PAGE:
The complex topography of the Northeast has been shown to influence the development of severe weather. Wasula et al. (2002) linked the spatial distribution of severe events over New England to the influence of terrain under southwesterly and northwesterly 700-hPa flow. More specifically, it has been suggested that terrain channeling plays an important role in tornadogenesis for a number of events in New England by accelerating the surface flow and thus increasing shear in the lowest kilometer. On 29 May 1995 in Great Barrington, tornadogenesis occurred due to the merger of flow channeled up the Hudson River valley with accelerated flow down the Catskill Creek (Bosart et al. 2006). The 31 May 1998 Mechanicville tornado formed as a supercell interacted with southerly flow up the Hudson River valley (LaPenta et al. 2005).
Previous literature has highlighted the synoptic conditions that support severe weather over the Northeast as well as the influence of terrain on convection, though the focus was primarily on tornadoes. More understanding is needed of the organizational convective structures capable of producing the various severe weather types (strong wind, hail, and tornadoes) over the Northeast, as well as the associated synoptic patterns, instability, and vertical shear with each severe convective structure. For the central United States, Gallus et al. (2008) identified nine convective structures (i.e., cellular, linear, nonlinear) and discussed the risk of severe weather (wind, hail, tornadoes) posed by each. Duda and Gallus (2010) expanded the analysis to include the development of severe weather by supercells over the central United States. Lombardo and Colle (2010) followed the methods of Gallus et al. (2008) to identify various convective organizational structures over the Northeast during two warm seasons (May–August), though their focus was on all convective storms. Therefore, there has been no systematic study identifying the convective structures associated with severe weather over the northeastern United States.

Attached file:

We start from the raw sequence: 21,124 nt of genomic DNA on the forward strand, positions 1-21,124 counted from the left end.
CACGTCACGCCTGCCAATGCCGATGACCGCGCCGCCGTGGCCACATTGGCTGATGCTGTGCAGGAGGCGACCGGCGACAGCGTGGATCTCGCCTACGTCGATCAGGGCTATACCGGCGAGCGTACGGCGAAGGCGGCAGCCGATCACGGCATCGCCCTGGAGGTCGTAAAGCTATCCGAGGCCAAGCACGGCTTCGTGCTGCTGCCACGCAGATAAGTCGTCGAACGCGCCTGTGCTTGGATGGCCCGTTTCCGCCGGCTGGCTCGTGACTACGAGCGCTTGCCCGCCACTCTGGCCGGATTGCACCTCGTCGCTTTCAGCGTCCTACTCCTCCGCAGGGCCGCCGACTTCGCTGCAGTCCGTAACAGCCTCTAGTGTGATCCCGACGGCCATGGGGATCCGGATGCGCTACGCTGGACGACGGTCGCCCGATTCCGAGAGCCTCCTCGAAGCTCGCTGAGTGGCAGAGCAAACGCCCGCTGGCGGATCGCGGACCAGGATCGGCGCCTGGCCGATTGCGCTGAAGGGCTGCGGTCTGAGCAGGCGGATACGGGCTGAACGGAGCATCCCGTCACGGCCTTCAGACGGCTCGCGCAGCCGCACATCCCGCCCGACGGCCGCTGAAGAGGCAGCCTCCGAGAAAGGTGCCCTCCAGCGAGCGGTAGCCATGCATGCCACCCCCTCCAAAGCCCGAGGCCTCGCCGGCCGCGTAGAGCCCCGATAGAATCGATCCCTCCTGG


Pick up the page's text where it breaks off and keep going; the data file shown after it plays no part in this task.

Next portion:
The coastal marine environment may modify the distribution of severe convective storms over the Northeast (Murray and Colle 2011), but this has not been well studied from a convective structure and ambient condition perspective. Murray and Colle (2011) showed that severe weather over eastern Long Island develops with a low-level trough positioned along the coastline, with low-level westerly flow advecting conditionally unstable air from the inland areas over the island. Presently, there is no work addressing the ambient conditions associated with severe weather from different convective structures along the densely populated coastal region of the Northeast.
Overall, this study will address the following motivational questions:
What is the type and frequency of severe weather associated with various convective organizational structures over the Northeast? How does this compare to the central United States?